Monday, February 5, 2018

Hear that? It's Millennials and Gen Zers Taking Over NC's Voter Pool

In my 2017 year-end analysis, I thought that voters under the age of 37--Millennials and Generation Z voters--would eventually become the largest voter bloc in North Carolina's voter registration pool, but I wasn't sure when that would happen.

Well, as of Monday, February 5, 2018, it happened.

As We Entering NC's "Blue-Moon" Mid-term Election, What Are The Trends In Registered Voter Turnout Come November?

With attention now turning to November's mid-term election, questions are being raised about voter turnout in the first "referendum" of the Trump Republican government. And while North Carolina won't have a major state-wide race (such as a U.S. Senate or gubernatorial contest) on its fall ballot, the prospects for Republicans holding their current 10-3 congressional advantage and their super-majorities within the general assembly are already surfacing.

In general, mid-term elections are considered "referendums" on the party in power, especially the party that controls the White House. With Republicans controlling the White House and both chambers of Congress (a nominal majority in the U.S. Senate, however, but lacking absolute control of the upper chamber due to the 60 vote cloture rule), the focus through 2018 will be on the GOP and whether voters seek to continue unified party government, or whether the "checks and balances" will come with Democrats claiming one, or perhaps both, congressional chambers.

Sunday, January 28, 2018

Exploring Partisanship & Party Loyalty from 1952 to 2016

Much has been made about the role of partisanship in American politics: some call it "tribalism" in the sense that party loyalty drives most views and actions, especially when it comes to voting behavior at the presidential level. And while some believe that the "political independents" can save us (and point to rising numbers in polls that show "independents" are now the largest bloc of voters), the sense of party loyalty has been evident even among these 'faux' independents.

In looking at data from the American National Election Studies from 1952 to 2016, I wanted to get a better sense of how these trends--the perceived rise of independents, as well as the potential rise or decline of partisanship and party loyalty--has been recorded in presidential election years.

Tuesday, January 9, 2018

Another Significant Court Case Dealing with NC's Congressional Districts

Never underestimate that a major news story can break while you are cooking dinner--which is what happened this evening.

A federal three-judge district court panel for the Middle District of North Carolina issued a 190 page opinion striking down the 2016's congressional district maps drawn by state legislative Republicans. In the past, the factor that drew the court's ire was race, but this time, the judges took square aim at partisan gerrymandering and ruled the 10-3 GOP-favor maps unconstitutional. To summarize, this is a significant opinion that may likely determine how partisanship reigns, or doesn't, in the future of American politics. Here are the highlights of the opinion, based on a Tweet thread that I posted, and a little background:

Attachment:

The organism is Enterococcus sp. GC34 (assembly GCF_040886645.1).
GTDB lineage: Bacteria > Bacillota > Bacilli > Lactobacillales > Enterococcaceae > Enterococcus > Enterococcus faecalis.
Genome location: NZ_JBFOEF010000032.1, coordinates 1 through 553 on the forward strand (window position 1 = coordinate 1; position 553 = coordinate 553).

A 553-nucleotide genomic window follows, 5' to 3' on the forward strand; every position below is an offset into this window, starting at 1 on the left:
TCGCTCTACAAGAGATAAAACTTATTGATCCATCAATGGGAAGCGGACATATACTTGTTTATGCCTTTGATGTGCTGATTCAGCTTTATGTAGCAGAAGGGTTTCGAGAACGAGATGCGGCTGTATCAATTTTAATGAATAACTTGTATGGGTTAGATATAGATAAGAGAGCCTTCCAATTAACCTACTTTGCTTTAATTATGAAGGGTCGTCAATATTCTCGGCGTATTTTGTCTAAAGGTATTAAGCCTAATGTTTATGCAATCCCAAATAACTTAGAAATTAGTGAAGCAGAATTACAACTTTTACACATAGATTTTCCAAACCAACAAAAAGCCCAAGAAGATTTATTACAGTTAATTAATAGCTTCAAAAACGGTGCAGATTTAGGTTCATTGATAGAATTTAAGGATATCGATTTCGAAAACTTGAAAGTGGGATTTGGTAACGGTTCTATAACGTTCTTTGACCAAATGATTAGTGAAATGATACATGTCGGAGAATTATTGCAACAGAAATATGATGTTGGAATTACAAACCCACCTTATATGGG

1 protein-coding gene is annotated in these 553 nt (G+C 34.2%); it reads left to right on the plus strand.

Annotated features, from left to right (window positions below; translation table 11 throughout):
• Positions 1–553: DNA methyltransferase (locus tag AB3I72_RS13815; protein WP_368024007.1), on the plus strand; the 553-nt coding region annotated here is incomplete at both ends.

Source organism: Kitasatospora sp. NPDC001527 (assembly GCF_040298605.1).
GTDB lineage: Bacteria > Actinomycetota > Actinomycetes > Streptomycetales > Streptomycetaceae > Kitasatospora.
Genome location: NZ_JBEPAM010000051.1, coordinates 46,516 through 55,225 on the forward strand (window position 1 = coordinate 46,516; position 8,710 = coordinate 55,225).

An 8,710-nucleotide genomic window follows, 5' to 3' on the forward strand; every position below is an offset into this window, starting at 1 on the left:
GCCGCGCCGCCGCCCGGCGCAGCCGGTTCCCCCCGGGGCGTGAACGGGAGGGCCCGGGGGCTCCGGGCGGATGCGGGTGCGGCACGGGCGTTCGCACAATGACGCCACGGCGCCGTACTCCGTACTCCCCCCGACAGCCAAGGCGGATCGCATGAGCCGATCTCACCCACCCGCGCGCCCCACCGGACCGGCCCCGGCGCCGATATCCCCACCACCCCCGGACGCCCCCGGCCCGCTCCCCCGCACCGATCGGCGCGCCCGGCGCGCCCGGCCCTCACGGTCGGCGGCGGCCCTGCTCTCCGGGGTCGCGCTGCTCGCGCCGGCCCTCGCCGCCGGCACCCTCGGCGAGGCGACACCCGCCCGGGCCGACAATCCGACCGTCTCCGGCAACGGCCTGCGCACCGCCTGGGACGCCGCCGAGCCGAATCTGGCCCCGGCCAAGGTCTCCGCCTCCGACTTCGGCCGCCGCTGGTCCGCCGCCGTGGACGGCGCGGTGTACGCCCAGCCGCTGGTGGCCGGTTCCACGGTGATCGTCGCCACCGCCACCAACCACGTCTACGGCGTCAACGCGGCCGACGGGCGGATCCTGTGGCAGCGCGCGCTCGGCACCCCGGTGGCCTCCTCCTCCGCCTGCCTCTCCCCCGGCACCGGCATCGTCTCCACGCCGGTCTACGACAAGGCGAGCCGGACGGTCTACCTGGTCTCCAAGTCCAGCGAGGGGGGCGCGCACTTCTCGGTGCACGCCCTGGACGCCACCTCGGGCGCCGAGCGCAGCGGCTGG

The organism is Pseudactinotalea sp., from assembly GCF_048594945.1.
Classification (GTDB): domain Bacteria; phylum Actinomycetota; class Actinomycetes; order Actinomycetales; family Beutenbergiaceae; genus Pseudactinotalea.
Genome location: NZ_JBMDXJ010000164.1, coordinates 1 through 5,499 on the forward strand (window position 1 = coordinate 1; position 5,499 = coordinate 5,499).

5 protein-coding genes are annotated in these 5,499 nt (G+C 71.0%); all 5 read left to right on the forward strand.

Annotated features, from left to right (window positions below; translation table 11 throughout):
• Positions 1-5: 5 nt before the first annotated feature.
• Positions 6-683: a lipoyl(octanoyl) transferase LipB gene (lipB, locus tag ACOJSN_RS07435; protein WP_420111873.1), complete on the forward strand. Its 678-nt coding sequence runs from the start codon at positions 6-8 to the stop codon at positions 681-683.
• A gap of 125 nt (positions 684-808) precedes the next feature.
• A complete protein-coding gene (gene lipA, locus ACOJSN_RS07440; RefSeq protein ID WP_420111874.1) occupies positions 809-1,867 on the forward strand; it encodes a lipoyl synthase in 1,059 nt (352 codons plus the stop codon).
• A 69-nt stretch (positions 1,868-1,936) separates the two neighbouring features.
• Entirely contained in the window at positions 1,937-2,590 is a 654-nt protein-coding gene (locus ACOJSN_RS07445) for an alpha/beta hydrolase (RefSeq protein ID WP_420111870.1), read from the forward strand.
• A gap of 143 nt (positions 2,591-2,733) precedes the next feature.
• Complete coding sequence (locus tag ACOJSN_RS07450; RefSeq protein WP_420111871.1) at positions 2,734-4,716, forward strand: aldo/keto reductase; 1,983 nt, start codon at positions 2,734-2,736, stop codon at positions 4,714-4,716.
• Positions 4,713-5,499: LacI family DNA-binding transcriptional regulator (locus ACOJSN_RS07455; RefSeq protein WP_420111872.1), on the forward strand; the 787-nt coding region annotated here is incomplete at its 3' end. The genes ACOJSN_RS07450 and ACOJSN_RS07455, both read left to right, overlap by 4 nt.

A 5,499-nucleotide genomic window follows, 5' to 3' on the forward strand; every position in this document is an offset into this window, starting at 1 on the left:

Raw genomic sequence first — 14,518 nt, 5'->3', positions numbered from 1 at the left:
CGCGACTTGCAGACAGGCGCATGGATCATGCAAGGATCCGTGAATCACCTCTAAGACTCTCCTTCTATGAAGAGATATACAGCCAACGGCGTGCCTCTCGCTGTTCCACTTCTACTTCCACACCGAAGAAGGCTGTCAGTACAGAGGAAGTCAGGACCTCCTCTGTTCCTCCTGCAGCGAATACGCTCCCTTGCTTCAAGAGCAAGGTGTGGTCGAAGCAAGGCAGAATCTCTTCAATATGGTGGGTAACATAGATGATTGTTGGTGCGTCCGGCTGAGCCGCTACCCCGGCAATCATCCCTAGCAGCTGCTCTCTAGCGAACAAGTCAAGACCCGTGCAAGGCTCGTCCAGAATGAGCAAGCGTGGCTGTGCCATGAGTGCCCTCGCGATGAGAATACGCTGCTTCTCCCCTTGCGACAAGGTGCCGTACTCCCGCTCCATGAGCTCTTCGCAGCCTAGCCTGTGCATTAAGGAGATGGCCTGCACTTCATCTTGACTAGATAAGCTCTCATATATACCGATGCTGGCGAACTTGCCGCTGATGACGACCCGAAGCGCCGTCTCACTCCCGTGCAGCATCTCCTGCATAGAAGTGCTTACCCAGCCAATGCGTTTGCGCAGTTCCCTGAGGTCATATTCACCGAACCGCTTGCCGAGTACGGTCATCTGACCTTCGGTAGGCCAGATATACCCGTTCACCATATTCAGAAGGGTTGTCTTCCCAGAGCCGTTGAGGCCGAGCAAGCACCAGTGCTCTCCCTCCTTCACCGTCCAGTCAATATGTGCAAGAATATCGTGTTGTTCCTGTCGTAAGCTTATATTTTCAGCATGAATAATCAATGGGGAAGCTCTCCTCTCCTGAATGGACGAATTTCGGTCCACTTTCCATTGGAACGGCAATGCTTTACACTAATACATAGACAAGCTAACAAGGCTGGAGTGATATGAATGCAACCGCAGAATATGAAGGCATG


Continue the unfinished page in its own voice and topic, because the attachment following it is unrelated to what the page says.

Monday, January 8, 2018

Gallup Finds 42% are Politically "Independent" (But It's Not Really 42%)

It's time once again, when folks will point to today's Gallup Poll findings that in 2017, "42% of Americans, on average, identified as political independents, erasing the decline to 39% seen in the 2016 presidential election year." This will be heralded as the continued demise of political parties, when it comes to partisan identification, and calls will be brought forth for "see, it's time for a third party!"

Thursday, January 4, 2018

North Carolina's "Blue Moon" Election Cycle and Its Congressional Contests

With North Carolina entering its "blue moon" mid-term election cycle (meaning that, with the exception of a few judicial contests, no major state-wide race (for example, a U.S. Senate or gubernatorial contest) will be on the ballot this year in the Old North State), so the focus for Tar Heel political observers will generally be on the legislative districts, both congressional and state house and senate. For this analysis, I'll be focusing on the thirteen congressional districts in the state and their dynamics internally when it comes to voter registration at the beginning of 2018.

First, some general context for whenever we talk about mid-term elections and what we know from the past; and yes, I understand, very acutely, that some of the "rules" that we (political scientists and historians) know from the past have been either "bent" or "broken" when it comes to this current political environment. However, since we don't have anything else to rely upon when it comes to investigating and trying to understand this environment until the actual election, we need to stick with some of the basic principles that have shaped our politics, especially when focusing on mid-term elections.

Wednesday, January 3, 2018

Some deeper dives into NC's registered Millennial Voters

As a follow-up to the previous post, I thought about the division among race and gender when it comes to North Carolina's Millennial registered voters, and broke out the 2 million registered voters under the age of 35 as of the December 30, 2017 voter registration file, courtesy of the North Carolina Board of Elections.

First, the overall trend lines for registered Millennial and the first members of Generation Z since 1999 and their party registration: